2 Now that we have all of the basic operations, we need to be able to work problems which have all of these operations involved, and more. To do this, we need to establish the order in which we should always attack a problem. We call this order The Order of Operations. The Order of Operations 1. Simplify inside the grouping symbols. Such as: [ ] 2. Simplify exponents. 3. Multiply and Divide, LEFT to RIGHT 4. Add and Subtract, LEFT to RIGHT One note about the first step in the order of operations, the absolute value and fraction bar not only get treated first in the order of operations, but they also perform an operation themselves. These operations must be done as well before we can move to the next step in the order of operations. With this order of operations, we can simplify numerous expressions. Keep in mind, we always follow the order of operations, no matter what. Example 2: a. b. c. a. To simplify these expressions, we need to be sure to follow the order of operations. The first thing we notice is that we don t have any grouping symbols. Therefore, we start with simplifying exponents. We have Now we multiply And lastly we subtract b. Here, we start by noticing that we do have some grouping symbols. However, there are no operations to perform inside of them. Therefore, we can move to the exponents, and so on. We need to just be very careful of our exponents. As we saw in example 1, we can get into trouble when there are negatives involved. Simplify (3) 2 = (3)(3) = 9 Double switch the negatives Add and subtract to finish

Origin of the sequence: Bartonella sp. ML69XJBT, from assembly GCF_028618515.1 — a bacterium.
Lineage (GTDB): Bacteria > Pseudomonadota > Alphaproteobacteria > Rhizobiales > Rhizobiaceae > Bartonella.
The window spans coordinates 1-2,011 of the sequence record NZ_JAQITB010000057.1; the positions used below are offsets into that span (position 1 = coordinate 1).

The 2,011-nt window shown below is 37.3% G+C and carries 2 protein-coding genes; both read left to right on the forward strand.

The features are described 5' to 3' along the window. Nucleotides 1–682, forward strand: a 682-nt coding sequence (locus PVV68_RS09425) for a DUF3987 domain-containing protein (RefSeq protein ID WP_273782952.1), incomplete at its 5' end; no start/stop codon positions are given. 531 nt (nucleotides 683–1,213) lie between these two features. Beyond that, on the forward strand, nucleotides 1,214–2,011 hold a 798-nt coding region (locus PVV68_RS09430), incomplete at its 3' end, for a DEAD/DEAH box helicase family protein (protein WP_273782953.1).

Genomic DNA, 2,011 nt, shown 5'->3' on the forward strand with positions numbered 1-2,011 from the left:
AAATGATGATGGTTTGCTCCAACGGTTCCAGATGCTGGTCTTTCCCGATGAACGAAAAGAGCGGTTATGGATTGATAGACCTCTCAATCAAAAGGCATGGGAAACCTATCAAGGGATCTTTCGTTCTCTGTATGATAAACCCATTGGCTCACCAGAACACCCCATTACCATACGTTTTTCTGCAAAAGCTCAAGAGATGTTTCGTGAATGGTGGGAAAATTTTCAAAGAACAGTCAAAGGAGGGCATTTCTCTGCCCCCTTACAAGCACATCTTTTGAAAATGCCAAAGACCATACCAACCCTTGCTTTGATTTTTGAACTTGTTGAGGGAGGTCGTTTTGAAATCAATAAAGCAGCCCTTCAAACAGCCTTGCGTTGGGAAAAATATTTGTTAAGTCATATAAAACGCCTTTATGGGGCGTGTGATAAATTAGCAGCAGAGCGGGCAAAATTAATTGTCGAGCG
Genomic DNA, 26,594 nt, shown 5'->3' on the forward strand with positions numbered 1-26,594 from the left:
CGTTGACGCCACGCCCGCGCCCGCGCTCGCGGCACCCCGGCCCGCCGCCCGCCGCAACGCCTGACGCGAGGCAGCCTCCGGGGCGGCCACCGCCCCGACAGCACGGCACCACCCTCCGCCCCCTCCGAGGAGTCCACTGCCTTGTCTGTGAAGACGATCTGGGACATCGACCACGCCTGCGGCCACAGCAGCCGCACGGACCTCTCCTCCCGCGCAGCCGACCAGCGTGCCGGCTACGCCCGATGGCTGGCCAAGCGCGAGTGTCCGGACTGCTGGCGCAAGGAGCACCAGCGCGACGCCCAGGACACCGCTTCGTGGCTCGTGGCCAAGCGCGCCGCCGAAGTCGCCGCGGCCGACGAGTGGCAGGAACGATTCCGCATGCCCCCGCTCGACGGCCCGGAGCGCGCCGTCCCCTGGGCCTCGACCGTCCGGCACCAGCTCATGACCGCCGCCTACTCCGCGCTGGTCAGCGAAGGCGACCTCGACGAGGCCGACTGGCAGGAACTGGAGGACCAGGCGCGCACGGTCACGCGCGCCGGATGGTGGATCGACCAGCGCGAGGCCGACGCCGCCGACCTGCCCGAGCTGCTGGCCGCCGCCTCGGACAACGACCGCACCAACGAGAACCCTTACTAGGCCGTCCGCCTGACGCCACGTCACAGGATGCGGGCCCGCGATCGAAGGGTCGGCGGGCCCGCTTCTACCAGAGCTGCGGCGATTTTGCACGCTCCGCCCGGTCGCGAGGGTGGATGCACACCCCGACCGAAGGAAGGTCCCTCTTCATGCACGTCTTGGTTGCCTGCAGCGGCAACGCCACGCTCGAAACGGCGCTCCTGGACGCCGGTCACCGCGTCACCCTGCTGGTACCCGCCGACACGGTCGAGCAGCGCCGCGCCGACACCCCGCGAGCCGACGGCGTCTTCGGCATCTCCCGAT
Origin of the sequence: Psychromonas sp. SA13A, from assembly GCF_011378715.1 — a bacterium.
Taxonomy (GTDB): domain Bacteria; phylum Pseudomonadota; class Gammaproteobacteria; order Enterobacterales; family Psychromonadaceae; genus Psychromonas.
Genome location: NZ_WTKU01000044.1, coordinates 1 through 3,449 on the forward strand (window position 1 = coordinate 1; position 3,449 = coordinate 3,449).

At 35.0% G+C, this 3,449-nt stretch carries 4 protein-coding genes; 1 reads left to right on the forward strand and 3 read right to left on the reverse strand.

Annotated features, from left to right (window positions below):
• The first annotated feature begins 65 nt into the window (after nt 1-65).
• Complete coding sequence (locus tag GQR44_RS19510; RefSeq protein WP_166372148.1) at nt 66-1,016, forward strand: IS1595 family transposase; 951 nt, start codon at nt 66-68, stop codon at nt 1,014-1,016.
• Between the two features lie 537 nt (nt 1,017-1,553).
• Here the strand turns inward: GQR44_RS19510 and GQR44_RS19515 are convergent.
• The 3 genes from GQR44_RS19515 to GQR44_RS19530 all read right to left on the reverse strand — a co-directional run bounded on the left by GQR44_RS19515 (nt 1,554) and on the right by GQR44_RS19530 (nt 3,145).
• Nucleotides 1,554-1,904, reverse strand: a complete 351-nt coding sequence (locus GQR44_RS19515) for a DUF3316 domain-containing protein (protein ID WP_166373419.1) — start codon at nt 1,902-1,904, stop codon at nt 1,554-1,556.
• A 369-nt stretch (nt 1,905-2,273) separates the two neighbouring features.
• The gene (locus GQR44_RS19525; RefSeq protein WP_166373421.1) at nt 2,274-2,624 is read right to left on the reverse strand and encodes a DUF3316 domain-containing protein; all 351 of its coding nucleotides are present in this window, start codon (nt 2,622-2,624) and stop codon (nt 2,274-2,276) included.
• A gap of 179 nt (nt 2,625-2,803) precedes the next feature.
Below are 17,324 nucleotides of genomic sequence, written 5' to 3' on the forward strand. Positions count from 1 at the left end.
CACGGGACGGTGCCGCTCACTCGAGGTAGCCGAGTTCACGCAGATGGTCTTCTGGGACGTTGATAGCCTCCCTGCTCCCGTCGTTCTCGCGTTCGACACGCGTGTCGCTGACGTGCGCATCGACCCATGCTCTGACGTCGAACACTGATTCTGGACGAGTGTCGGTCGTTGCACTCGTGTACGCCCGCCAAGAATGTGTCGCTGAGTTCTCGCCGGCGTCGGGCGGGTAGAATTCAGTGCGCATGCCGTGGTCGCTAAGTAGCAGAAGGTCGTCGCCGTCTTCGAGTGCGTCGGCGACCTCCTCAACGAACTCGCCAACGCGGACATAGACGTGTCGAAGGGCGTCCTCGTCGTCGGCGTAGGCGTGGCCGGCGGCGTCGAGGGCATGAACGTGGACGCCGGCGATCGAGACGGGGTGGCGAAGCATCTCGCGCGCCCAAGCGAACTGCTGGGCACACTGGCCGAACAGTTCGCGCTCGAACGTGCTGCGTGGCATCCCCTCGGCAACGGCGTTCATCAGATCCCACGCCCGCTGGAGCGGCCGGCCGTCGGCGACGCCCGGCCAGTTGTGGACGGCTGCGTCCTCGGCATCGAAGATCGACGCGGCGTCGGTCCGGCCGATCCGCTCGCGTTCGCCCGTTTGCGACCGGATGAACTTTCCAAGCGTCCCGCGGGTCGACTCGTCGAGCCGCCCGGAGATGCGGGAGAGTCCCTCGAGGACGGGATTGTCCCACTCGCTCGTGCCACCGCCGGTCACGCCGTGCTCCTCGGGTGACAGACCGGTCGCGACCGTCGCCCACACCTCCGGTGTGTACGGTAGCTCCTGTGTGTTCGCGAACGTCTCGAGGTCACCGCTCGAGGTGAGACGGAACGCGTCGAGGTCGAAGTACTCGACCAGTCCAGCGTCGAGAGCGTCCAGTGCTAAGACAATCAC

3 c. Again, we follow the order of operations. We start with the grouping symbols, in this case. Simplify inside the Perform the operation 3 = 3 Simplify exponents 2 2 = 4 Subtract Now that we have the basic idea, let s work on some others that are more complex. Example 3: a. [ ] b. c. a. As in example 2, we follow the order of operations. [ ] [ ] Simplify inside the grouping symbols working from the inside out [ ] [ ] Simplify exponents 2 2 = Multiply Add b. Again, follow the order of operations Simplify top and bottom of the fraction (grouping symbol) Divide to fully simplify the fraction bar Divide Double switch Add